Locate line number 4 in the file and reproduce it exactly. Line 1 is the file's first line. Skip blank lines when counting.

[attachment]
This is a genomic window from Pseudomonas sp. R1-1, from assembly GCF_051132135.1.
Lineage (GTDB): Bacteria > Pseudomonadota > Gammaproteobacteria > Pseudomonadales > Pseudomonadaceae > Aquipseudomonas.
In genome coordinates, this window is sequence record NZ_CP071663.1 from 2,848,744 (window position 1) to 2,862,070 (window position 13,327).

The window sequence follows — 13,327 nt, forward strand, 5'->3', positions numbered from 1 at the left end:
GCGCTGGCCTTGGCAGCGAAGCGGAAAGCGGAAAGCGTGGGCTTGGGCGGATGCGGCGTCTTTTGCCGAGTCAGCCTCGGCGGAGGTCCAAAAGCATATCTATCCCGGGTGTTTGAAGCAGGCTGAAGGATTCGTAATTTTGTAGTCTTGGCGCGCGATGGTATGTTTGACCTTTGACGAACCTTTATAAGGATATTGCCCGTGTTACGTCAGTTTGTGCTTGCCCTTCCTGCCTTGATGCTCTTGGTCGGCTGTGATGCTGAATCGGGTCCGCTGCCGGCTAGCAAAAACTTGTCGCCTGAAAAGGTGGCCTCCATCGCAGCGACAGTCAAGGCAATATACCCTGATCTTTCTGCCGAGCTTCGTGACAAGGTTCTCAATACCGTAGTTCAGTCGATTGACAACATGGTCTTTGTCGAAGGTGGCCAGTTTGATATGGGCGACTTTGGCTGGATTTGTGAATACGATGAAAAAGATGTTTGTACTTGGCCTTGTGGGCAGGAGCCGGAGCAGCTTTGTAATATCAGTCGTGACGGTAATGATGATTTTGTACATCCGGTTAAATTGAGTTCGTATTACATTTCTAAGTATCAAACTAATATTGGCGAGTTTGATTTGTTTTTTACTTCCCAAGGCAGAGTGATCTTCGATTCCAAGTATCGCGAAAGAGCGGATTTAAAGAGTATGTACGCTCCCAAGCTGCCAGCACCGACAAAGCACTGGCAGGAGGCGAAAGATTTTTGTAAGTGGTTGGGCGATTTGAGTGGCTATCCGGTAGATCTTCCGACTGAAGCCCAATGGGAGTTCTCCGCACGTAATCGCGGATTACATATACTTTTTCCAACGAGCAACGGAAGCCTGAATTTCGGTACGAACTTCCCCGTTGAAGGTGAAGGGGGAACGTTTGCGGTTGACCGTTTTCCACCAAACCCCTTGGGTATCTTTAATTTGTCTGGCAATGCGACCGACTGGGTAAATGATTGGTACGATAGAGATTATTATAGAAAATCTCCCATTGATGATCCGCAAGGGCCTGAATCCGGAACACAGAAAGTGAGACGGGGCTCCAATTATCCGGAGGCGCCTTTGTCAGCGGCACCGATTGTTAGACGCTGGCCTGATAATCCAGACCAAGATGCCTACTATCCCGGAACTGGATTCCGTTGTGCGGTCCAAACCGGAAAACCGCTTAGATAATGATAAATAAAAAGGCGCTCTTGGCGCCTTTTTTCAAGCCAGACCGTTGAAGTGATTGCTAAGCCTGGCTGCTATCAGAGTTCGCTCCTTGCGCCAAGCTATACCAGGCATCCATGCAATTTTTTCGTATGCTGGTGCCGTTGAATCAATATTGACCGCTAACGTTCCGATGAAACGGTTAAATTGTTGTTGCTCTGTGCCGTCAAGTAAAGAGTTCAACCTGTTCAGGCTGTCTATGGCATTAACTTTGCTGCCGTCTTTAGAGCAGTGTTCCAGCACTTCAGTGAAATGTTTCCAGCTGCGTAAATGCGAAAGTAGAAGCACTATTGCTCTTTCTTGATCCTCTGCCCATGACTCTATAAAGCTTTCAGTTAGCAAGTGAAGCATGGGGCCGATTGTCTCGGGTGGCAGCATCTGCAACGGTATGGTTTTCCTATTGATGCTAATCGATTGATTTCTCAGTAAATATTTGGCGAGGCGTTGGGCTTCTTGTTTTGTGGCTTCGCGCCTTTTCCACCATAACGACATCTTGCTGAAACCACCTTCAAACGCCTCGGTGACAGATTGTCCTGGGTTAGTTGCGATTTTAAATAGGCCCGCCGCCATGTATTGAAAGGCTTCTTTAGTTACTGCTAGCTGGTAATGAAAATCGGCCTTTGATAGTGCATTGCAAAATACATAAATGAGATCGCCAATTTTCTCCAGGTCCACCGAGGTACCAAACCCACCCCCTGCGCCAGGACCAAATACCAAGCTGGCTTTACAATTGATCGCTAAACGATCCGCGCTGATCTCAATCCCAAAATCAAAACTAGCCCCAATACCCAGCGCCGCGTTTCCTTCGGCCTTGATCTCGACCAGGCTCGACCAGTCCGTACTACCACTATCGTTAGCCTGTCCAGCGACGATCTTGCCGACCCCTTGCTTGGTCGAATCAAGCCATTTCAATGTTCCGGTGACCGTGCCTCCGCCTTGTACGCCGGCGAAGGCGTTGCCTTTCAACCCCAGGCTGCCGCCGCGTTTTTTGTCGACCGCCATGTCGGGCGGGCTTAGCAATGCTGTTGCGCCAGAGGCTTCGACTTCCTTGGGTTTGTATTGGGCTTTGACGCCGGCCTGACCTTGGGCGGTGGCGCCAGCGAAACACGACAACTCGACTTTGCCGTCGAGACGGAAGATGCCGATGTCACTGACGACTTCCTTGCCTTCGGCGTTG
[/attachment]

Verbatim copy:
The window sequence follows — 13,327 nt, forward strand, 5'->3', positions numbered from 1 at the left end: